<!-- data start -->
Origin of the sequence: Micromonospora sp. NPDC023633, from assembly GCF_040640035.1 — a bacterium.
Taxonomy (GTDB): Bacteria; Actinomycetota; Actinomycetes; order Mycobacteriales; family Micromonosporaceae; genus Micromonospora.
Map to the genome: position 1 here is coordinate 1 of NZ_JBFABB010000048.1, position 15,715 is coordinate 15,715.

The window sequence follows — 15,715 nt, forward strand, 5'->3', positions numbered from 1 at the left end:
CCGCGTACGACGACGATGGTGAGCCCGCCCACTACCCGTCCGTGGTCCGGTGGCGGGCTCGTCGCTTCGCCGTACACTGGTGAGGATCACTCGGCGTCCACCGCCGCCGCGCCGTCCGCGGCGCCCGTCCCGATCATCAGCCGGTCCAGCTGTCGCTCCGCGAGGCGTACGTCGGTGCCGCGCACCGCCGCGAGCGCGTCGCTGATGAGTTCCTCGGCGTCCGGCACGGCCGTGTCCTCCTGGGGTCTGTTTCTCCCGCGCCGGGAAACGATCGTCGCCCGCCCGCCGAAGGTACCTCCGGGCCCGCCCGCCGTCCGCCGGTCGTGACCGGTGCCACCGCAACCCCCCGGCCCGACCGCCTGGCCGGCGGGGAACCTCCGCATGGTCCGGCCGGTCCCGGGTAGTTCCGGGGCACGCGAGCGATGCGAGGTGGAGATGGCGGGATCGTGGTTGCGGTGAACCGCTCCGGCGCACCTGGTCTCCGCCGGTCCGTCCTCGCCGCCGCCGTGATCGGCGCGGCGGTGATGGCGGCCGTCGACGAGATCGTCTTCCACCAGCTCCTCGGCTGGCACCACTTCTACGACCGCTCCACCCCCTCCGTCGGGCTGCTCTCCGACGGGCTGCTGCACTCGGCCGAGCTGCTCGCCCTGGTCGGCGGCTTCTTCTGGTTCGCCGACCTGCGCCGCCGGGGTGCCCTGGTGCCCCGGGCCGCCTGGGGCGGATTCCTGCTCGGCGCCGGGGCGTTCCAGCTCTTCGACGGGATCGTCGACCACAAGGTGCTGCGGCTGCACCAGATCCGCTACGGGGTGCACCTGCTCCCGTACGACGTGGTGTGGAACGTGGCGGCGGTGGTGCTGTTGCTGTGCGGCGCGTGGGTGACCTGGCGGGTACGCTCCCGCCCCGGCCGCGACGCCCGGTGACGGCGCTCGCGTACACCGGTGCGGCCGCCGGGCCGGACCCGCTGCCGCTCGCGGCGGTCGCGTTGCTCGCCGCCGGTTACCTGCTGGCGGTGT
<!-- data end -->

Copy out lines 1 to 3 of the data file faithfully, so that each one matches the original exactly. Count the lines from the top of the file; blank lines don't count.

Origin of the sequence: Micromonospora sp. NPDC023633, from assembly GCF_040640035.1 — a bacterium.
Taxonomy (GTDB): Bacteria; Actinomycetota; Actinomycetes; order Mycobacteriales; family Micromonosporaceae; genus Micromonospora.
Map to the genome: position 1 here is coordinate 1 of NZ_JBFABB010000048.1, position 15,715 is coordinate 15,715.